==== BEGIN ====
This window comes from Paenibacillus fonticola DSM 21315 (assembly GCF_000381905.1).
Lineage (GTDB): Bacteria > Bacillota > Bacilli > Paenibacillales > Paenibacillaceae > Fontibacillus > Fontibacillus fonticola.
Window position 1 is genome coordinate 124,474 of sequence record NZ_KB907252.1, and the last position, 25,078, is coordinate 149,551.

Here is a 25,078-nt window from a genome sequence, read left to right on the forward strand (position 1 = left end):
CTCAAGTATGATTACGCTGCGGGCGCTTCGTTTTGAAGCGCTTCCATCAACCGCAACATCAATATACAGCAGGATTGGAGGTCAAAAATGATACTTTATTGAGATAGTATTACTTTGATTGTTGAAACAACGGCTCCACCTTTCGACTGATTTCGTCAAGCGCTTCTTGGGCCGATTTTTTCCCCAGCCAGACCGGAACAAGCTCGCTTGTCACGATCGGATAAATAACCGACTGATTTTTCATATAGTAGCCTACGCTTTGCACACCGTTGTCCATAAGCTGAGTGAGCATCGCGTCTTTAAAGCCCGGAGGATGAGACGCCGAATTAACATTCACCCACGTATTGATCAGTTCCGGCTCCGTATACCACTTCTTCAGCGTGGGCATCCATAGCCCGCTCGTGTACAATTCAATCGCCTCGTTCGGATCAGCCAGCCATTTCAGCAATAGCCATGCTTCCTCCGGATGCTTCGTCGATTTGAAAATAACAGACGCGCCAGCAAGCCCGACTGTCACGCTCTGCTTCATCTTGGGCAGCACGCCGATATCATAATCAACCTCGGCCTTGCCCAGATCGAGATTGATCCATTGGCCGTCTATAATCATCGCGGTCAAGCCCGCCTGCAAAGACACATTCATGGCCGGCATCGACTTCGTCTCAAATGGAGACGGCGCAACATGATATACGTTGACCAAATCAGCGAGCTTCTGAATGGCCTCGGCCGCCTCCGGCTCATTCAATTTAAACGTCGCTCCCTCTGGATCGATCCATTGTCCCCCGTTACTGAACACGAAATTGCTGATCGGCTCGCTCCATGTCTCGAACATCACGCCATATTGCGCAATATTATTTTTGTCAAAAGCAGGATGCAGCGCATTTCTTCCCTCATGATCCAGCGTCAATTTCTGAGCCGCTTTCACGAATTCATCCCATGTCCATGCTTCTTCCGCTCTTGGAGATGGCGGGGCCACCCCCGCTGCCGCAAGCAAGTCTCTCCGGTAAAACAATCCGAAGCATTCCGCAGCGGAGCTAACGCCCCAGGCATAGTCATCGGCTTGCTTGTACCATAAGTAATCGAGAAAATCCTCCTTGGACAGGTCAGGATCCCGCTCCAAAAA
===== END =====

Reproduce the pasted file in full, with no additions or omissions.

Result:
This window comes from Paenibacillus fonticola DSM 21315 (assembly GCF_000381905.1).
Lineage (GTDB): Bacteria > Bacillota > Bacilli > Paenibacillales > Paenibacillaceae > Fontibacillus > Fontibacillus fonticola.
Window position 1 is genome coordinate 124,474 of sequence record NZ_KB907252.1, and the last position, 25,078, is coordinate 149,551.

Here is a 25,078-nt window from a genome sequence, read left to right on the forward strand (position 1 = left end):
CTCAAGTATGATTACGCTGCGGGCGCTTCGTTTTGAAGCGCTTCCATCAACCGCAACATCAATATACAGCAGGATTGGAGGTCAAAAATGATACTTTATTGAGATAGTATTACTTTGATTGTTGAAACAACGGCTCCACCTTTCGACTGATTTCGTCAAGCGCTTCTTGGGCCGATTTTTTCCCCAGCCAGACCGGAACAAGCTCGCTTGTCACGATCGGATAAATAACCGACTGATTTTTCATATAGTAGCCTACGCTTTGCACACCGTTGTCCATAAGCTGAGTGAGCATCGCGTCTTTAAAGCCCGGAGGATGAGACGCCGAATTAACATTCACCCACGTATTGATCAGTTCCGGCTCCGTATACCACTTCTTCAGCGTGGGCATCCATAGCCCGCTCGTGTACAATTCAATCGCCTCGTTCGGATCAGCCAGCCATTTCAGCAATAGCCATGCTTCCTCCGGATGCTTCGTCGATTTGAAAATAACAGACGCGCCAGCAAGCCCGACTGTCACGCTCTGCTTCATCTTGGGCAGCACGCCGATATCATAATCAACCTCGGCCTTGCCCAGATCGAGATTGATCCATTGGCCGTCTATAATCATCGCGGTCAAGCCCGCCTGCAAAGACACATTCATGGCCGGCATCGACTTCGTCTCAAATGGAGACGGCGCAACATGATATACGTTGACCAAATCAGCGAGCTTCTGAATGGCCTCGGCCGCCTCCGGCTCATTCAATTTAAACGTCGCTCCCTCTGGATCGATCCATTGTCCCCCGTTACTGAACACGAAATTGCTGATCGGCTCGCTCCATGTCTCGAACATCACGCCATATTGCGCAATATTATTTTTGTCAAAAGCAGGATGCAGCGCATTTCTTCCCTCATGATCCAGCGTCAATTTCTGAGCCGCTTTCACGAATTCATCCCATGTCCATGCTTCTTCCGCTCTTGGAGATGGCGGGGCCACCCCCGCTGCCGCAAGCAAGTCTCTCCGGTAAAACAATCCGAAGCATTCCGCAGCGGAGCTAACGCCCCAGGCATAGTCATCGGCTTGCTTGTACCATAAGTAATCGAGAAAATCCTCCTTGGACAGGTCAGGATCCCGCTCCAAAAA